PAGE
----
When A Feminist Marries, Part 3: Rings

In January, one of the bloggers I follow (Oh, You’re A FEMINIST?) posted some of her thoughts about her own up-coming wedding, specifically about her ring. I said in my last post that neither my husband nor I wear wedding rings. However, I have a confession to make: we’re not making a feminist statement. In all the years we’ve been engaged and married (we’ve known each other for 12 years and been married for seven), we haven’t been able to decide what we really want, which is beside the point anyway, because we haven’t been able to afford rings anyway.

But there must be a part of us that doesn’t really care or we would have at least have bought an inexpensive set, just to have something on our ring fingers. It may be because I’ve been through this so many times that the ring has lost its significance for me. But this is my husband’s first (and only) marriage (unless I die, and then he has my blessing). He wears a Celtic ring on his ring finger, but I don’t have anything to match it, and it’s not a real wedding band anyway.

But when I got married the other times, getting rings was a pretty big deal. I was eager to have an outward sign that I was “taken.” Now I don’t feel that same need to be identified as married. I feel married and that fact influences how I act. Would I act any differently if I did wear a ring?

Even so, I like the symbolism of a ring (the eternal circle of love) and I can see why any new bride (and groom) would want one. (I wonder how guys feel about wearing wedding bands, because not all men do, even if their wives do. And do most guys feel threatened if their wives don’t want to wear rings (or take their names, for that matter)? Do we wear rings to keep our spouses from feeling insecure about our love for them?

How much of this wedding stuff do we do for others anyway? A good rule¬† of thumb for a feminist wedding is deciding whether you’re doing something for the two of you, or for society-at-large. White wedding dresses, bridesmaids and best men, wedding cakes and rehearsal dinners–we think we have to include all of these things and more. But why? The good news is that we can do anything we want when we get married. We can even do away with the wedding itself and just elope or go to the courthouse. But most people will still get wedding rings. You have to have some proof that you’re married. (Ditto for the engagement ring–you want to show it off to the world as a sign that someone wants you.)

What if it’s the ring itself that you object to? There are alternatives: tattoos, the exchange of some prized possessions, pendants, earrings, pins, watches and bracelets are a few of the suggestions I found on the Internet. And another way to go with rings: wood (examples here), jade or ivory.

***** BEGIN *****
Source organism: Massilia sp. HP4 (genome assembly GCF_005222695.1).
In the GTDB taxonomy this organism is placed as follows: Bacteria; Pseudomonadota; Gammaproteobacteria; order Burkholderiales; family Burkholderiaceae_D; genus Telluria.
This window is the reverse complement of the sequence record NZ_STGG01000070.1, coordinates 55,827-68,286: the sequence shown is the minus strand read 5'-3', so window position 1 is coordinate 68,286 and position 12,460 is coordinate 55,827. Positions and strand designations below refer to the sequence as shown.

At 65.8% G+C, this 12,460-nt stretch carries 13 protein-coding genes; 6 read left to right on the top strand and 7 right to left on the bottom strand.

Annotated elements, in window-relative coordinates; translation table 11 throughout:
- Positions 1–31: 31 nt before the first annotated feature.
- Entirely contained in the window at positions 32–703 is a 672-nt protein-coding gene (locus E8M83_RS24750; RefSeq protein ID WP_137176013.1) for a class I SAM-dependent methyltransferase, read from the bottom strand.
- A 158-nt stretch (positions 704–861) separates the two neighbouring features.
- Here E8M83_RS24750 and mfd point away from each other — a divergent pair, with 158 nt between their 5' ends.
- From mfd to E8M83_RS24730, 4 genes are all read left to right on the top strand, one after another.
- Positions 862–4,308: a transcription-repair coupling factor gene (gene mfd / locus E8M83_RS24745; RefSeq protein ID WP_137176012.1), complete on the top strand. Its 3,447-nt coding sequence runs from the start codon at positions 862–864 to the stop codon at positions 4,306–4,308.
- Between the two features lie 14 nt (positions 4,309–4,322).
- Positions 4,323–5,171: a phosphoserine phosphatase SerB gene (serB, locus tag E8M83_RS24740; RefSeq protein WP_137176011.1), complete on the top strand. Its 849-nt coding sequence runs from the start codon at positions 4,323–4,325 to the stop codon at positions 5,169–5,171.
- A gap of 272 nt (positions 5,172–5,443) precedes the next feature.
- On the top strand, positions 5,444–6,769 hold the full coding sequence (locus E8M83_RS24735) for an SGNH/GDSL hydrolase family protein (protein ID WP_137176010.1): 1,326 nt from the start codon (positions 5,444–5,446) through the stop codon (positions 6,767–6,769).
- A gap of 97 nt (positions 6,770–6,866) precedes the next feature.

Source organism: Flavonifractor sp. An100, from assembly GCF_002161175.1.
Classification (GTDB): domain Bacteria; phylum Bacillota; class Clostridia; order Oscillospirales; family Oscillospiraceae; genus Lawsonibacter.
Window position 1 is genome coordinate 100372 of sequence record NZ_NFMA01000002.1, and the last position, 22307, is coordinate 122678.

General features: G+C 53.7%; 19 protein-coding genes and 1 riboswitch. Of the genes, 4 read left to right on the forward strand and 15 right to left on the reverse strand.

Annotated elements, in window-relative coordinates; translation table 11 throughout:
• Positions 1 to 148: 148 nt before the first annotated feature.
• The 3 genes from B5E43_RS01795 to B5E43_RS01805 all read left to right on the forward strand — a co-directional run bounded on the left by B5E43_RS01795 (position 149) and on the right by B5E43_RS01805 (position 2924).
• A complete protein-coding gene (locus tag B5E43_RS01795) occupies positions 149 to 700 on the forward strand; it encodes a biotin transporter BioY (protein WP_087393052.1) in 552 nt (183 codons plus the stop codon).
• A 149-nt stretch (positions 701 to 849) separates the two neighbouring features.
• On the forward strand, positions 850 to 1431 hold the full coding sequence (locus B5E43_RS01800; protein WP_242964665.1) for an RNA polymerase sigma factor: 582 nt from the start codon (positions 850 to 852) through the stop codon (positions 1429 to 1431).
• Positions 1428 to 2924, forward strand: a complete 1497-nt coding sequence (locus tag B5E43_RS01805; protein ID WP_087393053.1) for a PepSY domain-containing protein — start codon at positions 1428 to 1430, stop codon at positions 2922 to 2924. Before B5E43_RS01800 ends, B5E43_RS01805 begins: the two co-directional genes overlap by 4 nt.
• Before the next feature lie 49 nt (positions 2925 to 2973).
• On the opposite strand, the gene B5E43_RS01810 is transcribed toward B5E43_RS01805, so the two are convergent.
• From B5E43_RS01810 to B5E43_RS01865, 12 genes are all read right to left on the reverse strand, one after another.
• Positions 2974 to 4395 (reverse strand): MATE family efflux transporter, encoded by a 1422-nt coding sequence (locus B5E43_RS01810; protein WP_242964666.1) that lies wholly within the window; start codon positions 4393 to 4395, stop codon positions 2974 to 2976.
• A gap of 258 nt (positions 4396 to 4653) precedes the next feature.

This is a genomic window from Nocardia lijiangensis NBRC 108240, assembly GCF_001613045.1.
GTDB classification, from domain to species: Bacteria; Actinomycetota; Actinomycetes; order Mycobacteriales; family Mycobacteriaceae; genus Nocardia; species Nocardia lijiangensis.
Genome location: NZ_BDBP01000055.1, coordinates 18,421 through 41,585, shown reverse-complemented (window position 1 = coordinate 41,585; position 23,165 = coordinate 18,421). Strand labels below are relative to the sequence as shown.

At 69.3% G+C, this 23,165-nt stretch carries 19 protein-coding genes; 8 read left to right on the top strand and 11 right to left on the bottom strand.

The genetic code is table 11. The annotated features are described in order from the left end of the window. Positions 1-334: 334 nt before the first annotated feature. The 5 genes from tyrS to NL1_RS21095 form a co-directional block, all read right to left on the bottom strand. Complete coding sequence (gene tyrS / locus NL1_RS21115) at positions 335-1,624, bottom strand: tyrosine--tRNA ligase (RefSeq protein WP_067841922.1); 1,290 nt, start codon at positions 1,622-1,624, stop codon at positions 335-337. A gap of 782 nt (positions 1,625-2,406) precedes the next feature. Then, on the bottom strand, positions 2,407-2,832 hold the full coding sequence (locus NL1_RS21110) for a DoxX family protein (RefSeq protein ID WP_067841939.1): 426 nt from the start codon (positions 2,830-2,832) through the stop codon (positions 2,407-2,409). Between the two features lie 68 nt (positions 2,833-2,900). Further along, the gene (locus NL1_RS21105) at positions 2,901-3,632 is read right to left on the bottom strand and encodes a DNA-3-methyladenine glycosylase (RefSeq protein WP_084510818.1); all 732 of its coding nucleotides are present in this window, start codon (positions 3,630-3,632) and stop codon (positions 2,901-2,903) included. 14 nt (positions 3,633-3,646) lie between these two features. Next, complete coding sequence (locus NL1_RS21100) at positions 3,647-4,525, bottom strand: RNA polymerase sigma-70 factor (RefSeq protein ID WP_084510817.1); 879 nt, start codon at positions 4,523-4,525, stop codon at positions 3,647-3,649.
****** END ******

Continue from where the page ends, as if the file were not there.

By the way, I found two really great sites for alternative wedding ideas: Indie Bride and Offbeat Bride.

5 Replies to “When A Feminist Marries, Part 3: Rings”

  1. This is very much like the name change issue. Many feminists don’t want to take the husband’s name, not wanting to have her identity tied to being married, and not wanting to lose her identity. It’s really the same issue. Rings are clearly a symbol of ownership, telling strangers, in fact, that you belong to someone. This is wrong on so many levels unless one is a traditionalist.

    Being married doesn’t and shouldn’t become your identify. A woman who is serious about her feminism would appreciate this.

  2. I like the concept of not being obligated to wear or buy wedding rings. I will never wear a wedding ring nor buy wedding rings for her. Of course, she is free to wear a ring or rings if she wants.

    1. I wonder how many women would be okay with that? I would think that most women would want something to commemorate how you feel. It doesn’t have to be expensive. It’s the thought that counts.

      Just a thought.

      1. How many non-feminists would be OK with it? I don’t know. However, if she’s a feminist, she would be supportive for sure. She wouldn’t want some ownership symbol to define our relationship. Also, I doubt if she would be OK with me forcing her to wear something she doesn’t like or want. I can’t imagine someone who cared forcing me to wear something I don’t want.

        1. I think the main reason people wear wedding rings is because society expects it. It’s can be a nice symbol for the love you share (the circle signifying eternity, for instance), but the implication of ownership is not exactly feminist or flattering, for that matter. I myself do not have and never expected an engagement or wedding ring, but I don’t think I’m typical.

          At any rate, if you do marry, this is something you and your fiancee would work out between you. If she couldn’t come to terms with your position, she would probably not be the right person for you (or you for her). It’ll be interesting to see how this pans out in your future.

          Thanks for your comments.

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